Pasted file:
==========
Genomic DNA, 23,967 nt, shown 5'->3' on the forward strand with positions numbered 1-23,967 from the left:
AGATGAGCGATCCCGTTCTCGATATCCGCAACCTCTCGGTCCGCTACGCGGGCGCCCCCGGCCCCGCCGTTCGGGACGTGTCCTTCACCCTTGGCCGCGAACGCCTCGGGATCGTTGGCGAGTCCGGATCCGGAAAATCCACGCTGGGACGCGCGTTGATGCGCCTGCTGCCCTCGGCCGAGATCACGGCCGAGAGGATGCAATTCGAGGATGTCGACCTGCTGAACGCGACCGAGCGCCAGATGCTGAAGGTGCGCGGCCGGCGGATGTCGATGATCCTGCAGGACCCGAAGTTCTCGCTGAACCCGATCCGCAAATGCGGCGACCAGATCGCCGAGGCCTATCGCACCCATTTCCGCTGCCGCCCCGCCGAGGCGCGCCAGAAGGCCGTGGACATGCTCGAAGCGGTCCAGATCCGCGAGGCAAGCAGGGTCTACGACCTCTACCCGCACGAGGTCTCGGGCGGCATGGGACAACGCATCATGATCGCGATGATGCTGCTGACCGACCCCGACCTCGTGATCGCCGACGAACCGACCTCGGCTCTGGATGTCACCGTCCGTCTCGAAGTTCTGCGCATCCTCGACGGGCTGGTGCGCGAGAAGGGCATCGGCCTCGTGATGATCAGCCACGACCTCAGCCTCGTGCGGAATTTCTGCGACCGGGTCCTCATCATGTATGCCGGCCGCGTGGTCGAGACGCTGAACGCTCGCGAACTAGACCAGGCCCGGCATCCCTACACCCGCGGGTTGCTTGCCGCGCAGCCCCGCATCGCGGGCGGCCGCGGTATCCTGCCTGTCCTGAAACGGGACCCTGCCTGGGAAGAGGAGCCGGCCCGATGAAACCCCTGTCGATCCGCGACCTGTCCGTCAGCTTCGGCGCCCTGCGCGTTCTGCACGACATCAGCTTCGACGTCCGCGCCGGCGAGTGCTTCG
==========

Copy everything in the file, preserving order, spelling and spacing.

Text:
Genomic DNA, 23,967 nt, shown 5'->3' on the forward strand with positions numbered 1-23,967 from the left:
AGATGAGCGATCCCGTTCTCGATATCCGCAACCTCTCGGTCCGCTACGCGGGCGCCCCCGGCCCCGCCGTTCGGGACGTGTCCTTCACCCTTGGCCGCGAACGCCTCGGGATCGTTGGCGAGTCCGGATCCGGAAAATCCACGCTGGGACGCGCGTTGATGCGCCTGCTGCCCTCGGCCGAGATCACGGCCGAGAGGATGCAATTCGAGGATGTCGACCTGCTGAACGCGACCGAGCGCCAGATGCTGAAGGTGCGCGGCCGGCGGATGTCGATGATCCTGCAGGACCCGAAGTTCTCGCTGAACCCGATCCGCAAATGCGGCGACCAGATCGCCGAGGCCTATCGCACCCATTTCCGCTGCCGCCCCGCCGAGGCGCGCCAGAAGGCCGTGGACATGCTCGAAGCGGTCCAGATCCGCGAGGCAAGCAGGGTCTACGACCTCTACCCGCACGAGGTCTCGGGCGGCATGGGACAACGCATCATGATCGCGATGATGCTGCTGACCGACCCCGACCTCGTGATCGCCGACGAACCGACCTCGGCTCTGGATGTCACCGTCCGTCTCGAAGTTCTGCGCATCCTCGACGGGCTGGTGCGCGAGAAGGGCATCGGCCTCGTGATGATCAGCCACGACCTCAGCCTCGTGCGGAATTTCTGCGACCGGGTCCTCATCATGTATGCCGGCCGCGTGGTCGAGACGCTGAACGCTCGCGAACTAGACCAGGCCCGGCATCCCTACACCCGCGGGTTGCTTGCCGCGCAGCCCCGCATCGCGGGCGGCCGCGGTATCCTGCCTGTCCTGAAACGGGACCCTGCCTGGGAAGAGGAGCCGGCCCGATGAAACCCCTGTCGATCCGCGACCTGTCCGTCAGCTTCGGCGCCCTGCGCGTTCTGCACGACATCAGCTTCGACGTCCGCGCCGGCGAGTGCTTCG